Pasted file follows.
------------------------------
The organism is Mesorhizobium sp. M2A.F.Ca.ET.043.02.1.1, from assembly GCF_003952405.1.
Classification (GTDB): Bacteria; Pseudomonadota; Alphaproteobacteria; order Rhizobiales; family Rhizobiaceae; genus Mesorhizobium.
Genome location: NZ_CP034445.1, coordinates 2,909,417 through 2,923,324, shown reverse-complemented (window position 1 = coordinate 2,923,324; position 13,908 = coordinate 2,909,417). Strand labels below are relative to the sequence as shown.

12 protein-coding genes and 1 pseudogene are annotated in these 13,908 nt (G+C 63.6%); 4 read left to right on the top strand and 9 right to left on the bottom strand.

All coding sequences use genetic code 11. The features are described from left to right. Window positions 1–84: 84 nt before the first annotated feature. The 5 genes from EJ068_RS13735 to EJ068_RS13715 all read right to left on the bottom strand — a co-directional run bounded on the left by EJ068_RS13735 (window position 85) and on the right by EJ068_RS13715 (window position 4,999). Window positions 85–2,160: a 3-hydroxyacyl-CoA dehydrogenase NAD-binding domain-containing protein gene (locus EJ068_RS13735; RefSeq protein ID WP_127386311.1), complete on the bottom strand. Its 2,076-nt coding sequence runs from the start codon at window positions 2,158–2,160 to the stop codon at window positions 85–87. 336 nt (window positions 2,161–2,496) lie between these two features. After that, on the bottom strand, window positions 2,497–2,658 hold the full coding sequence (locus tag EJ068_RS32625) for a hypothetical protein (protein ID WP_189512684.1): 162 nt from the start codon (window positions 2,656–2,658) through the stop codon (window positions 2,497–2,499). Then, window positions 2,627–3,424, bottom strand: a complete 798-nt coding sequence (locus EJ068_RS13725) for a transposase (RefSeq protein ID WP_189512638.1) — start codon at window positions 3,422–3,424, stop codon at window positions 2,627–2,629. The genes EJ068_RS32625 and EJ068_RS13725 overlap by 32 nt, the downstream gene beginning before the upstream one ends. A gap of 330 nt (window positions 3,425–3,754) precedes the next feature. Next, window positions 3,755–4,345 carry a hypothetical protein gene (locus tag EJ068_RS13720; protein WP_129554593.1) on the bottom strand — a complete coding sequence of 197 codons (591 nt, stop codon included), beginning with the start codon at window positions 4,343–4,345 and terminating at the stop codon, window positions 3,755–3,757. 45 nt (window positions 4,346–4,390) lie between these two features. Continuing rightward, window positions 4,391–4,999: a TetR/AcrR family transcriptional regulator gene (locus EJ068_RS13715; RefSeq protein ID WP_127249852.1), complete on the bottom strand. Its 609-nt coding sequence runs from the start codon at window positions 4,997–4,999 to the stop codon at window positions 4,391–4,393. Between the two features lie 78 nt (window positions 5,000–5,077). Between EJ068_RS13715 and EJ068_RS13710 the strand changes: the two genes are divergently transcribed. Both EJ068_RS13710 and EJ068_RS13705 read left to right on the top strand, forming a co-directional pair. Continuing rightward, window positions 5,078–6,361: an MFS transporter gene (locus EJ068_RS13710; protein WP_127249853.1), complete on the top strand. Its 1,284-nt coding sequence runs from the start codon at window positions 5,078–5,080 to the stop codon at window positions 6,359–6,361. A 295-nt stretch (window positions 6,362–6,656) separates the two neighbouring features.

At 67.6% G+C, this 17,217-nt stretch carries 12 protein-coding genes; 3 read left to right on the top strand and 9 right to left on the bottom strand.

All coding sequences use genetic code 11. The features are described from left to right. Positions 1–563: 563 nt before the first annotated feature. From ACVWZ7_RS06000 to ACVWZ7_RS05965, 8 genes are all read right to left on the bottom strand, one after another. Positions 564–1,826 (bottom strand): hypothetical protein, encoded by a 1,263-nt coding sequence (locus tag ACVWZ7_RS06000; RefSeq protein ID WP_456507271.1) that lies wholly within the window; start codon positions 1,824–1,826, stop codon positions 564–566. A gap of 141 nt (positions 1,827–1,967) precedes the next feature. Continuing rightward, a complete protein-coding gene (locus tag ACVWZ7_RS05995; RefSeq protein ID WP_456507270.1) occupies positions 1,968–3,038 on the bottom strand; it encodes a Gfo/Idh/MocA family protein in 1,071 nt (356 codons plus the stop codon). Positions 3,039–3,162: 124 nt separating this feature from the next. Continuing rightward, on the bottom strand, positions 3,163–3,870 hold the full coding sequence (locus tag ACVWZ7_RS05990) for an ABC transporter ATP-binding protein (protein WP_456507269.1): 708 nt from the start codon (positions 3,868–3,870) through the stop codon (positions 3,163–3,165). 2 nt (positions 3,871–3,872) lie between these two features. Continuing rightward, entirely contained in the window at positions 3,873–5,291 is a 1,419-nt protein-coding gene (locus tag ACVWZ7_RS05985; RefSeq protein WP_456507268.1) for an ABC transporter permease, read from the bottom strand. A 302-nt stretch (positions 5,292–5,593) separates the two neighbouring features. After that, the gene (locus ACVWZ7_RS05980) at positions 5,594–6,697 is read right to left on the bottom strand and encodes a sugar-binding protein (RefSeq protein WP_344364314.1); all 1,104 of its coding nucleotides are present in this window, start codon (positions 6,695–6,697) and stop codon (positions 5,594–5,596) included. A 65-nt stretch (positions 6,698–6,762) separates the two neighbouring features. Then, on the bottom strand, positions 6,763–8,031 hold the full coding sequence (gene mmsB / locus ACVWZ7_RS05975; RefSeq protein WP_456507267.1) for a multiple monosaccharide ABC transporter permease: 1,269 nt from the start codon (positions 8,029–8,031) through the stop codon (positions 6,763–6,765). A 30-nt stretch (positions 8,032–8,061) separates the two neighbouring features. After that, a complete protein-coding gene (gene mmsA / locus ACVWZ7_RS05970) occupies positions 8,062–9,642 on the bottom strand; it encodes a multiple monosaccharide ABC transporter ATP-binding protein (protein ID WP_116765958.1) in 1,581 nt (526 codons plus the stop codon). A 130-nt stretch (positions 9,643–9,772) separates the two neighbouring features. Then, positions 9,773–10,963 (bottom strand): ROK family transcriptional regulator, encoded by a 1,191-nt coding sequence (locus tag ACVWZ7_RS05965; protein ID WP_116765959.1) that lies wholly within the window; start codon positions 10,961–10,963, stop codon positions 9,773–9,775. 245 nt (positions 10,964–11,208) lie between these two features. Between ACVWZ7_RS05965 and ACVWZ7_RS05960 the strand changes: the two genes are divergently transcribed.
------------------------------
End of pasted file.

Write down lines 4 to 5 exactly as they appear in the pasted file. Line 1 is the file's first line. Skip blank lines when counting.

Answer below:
12 protein-coding genes and 1 pseudogene are annotated in these 13,908 nt (G+C 63.6%); 4 read left to right on the top strand and 9 right to left on the bottom strand.

All coding sequences use genetic code 11. The features are described from left to right. Window positions 1–84: 84 nt before the first annotated feature. The 5 genes from EJ068_RS13735 to EJ068_RS13715 all read right to left on the bottom strand — a co-directional run bounded on the left by EJ068_RS13735 (window position 85) and on the right by EJ068_RS13715 (window position 4,999). Window positions 85–2,160: a 3-hydroxyacyl-CoA dehydrogenase NAD-binding domain-containing protein gene (locus EJ068_RS13735; RefSeq protein ID WP_127386311.1), complete on the bottom strand. Its 2,076-nt coding sequence runs from the start codon at window positions 2,158–2,160 to the stop codon at window positions 85–87. 336 nt (window positions 2,161–2,496) lie between these two features. After that, on the bottom strand, window positions 2,497–2,658 hold the full coding sequence (locus tag EJ068_RS32625) for a hypothetical protein (protein ID WP_189512684.1): 162 nt from the start codon (window positions 2,656–2,658) through the stop codon (window positions 2,497–2,499). Then, window positions 2,627–3,424, bottom strand: a complete 798-nt coding sequence (locus EJ068_RS13725) for a transposase (RefSeq protein ID WP_189512638.1) — start codon at window positions 3,422–3,424, stop codon at window positions 2,627–2,629. The genes EJ068_RS32625 and EJ068_RS13725 overlap by 32 nt, the downstream gene beginning before the upstream one ends. A gap of 330 nt (window positions 3,425–3,754) precedes the next feature. Next, window positions 3,755–4,345 carry a hypothetical protein gene (locus tag EJ068_RS13720; protein WP_129554593.1) on the bottom strand — a complete coding sequence of 197 codons (591 nt, stop codon included), beginning with the start codon at window positions 4,343–4,345 and terminating at the stop codon, window positions 3,755–3,757. 45 nt (window positions 4,346–4,390) lie between these two features. Continuing rightward, window positions 4,391–4,999: a TetR/AcrR family transcriptional regulator gene (locus EJ068_RS13715; RefSeq protein ID WP_127249852.1), complete on the bottom strand. Its 609-nt coding sequence runs from the start codon at window positions 4,997–4,999 to the stop codon at window positions 4,391–4,393. Between the two features lie 78 nt (window positions 5,000–5,077). Between EJ068_RS13715 and EJ068_RS13710 the strand changes: the two genes are divergently transcribed. Both EJ068_RS13710 and EJ068_RS13705 read left to right on the top strand, forming a co-directional pair. Continuing rightward, window positions 5,078–6,361: an MFS transporter gene (locus EJ068_RS13710; protein WP_127249853.1), complete on the top strand. Its 1,284-nt coding sequence runs from the start codon at window positions 5,078–5,080 to the stop codon at window positions 6,359–6,361. A 295-nt stretch (window positions 6,362–6,656) separates the two neighbouring features.